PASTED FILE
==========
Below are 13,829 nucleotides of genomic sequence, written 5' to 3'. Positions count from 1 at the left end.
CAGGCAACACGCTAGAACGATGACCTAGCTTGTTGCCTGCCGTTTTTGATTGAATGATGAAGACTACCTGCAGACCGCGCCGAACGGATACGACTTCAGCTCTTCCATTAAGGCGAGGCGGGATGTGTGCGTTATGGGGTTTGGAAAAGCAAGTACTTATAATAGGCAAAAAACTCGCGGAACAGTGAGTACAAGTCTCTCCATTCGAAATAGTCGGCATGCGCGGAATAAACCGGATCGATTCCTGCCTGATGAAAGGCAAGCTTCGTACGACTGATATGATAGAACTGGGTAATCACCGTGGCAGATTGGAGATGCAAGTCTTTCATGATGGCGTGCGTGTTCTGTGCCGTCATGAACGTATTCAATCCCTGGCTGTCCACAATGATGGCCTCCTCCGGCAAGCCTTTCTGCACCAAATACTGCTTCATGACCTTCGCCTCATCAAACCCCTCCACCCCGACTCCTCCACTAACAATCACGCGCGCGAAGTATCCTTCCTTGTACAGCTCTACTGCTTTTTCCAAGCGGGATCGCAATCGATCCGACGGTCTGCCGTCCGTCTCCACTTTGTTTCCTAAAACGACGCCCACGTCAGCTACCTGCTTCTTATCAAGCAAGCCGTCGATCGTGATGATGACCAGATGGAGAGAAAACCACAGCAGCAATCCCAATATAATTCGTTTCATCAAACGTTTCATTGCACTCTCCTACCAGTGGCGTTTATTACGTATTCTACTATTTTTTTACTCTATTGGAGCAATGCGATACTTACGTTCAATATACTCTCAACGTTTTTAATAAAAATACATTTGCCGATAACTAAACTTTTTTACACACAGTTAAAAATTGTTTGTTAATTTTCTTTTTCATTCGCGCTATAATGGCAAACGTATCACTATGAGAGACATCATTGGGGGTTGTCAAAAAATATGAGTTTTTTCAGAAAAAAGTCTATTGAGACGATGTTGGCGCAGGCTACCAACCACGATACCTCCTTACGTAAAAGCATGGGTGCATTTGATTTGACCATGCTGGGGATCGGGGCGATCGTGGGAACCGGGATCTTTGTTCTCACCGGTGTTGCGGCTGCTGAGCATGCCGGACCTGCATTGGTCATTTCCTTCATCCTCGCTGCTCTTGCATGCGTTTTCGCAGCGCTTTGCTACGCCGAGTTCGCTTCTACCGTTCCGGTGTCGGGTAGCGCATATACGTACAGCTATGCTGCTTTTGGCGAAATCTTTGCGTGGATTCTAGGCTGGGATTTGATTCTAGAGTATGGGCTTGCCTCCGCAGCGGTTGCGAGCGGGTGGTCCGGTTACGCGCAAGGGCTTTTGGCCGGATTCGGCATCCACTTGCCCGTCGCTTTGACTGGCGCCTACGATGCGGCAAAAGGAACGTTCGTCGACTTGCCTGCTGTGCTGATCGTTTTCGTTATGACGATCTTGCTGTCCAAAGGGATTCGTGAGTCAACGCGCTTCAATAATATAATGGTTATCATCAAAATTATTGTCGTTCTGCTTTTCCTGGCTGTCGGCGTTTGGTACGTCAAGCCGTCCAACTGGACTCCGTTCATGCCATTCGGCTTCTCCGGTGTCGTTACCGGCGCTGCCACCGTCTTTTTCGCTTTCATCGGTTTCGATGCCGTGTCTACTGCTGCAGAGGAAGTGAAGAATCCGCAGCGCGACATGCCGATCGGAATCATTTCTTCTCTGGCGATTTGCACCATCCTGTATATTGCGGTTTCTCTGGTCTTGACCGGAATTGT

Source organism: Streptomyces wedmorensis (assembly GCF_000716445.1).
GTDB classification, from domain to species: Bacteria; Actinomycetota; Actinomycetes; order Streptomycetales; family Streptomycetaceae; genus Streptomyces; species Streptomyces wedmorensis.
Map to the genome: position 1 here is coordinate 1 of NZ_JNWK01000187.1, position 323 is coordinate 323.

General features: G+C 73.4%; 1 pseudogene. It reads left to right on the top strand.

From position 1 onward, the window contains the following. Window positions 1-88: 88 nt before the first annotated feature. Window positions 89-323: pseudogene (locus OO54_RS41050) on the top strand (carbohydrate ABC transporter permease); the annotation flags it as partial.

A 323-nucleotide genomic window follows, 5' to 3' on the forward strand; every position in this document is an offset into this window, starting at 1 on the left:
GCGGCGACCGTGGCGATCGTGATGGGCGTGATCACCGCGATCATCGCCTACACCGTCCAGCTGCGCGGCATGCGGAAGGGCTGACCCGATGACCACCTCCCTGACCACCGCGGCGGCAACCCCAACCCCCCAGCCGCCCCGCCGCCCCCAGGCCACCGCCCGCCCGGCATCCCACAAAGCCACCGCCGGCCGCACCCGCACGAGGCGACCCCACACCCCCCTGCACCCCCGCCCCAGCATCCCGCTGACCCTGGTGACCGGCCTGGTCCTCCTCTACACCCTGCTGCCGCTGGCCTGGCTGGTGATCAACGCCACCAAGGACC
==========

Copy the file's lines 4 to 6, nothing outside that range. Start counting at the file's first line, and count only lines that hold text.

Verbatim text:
GTDB classification, from domain to species: Bacteria; Actinomycetota; Actinomycetes; order Streptomycetales; family Streptomycetaceae; genus Streptomyces; species Streptomyces wedmorensis.
Map to the genome: position 1 here is coordinate 1 of NZ_JNWK01000187.1, position 323 is coordinate 323.

General features: G+C 73.4%; 1 pseudogene. It reads left to right on the top strand.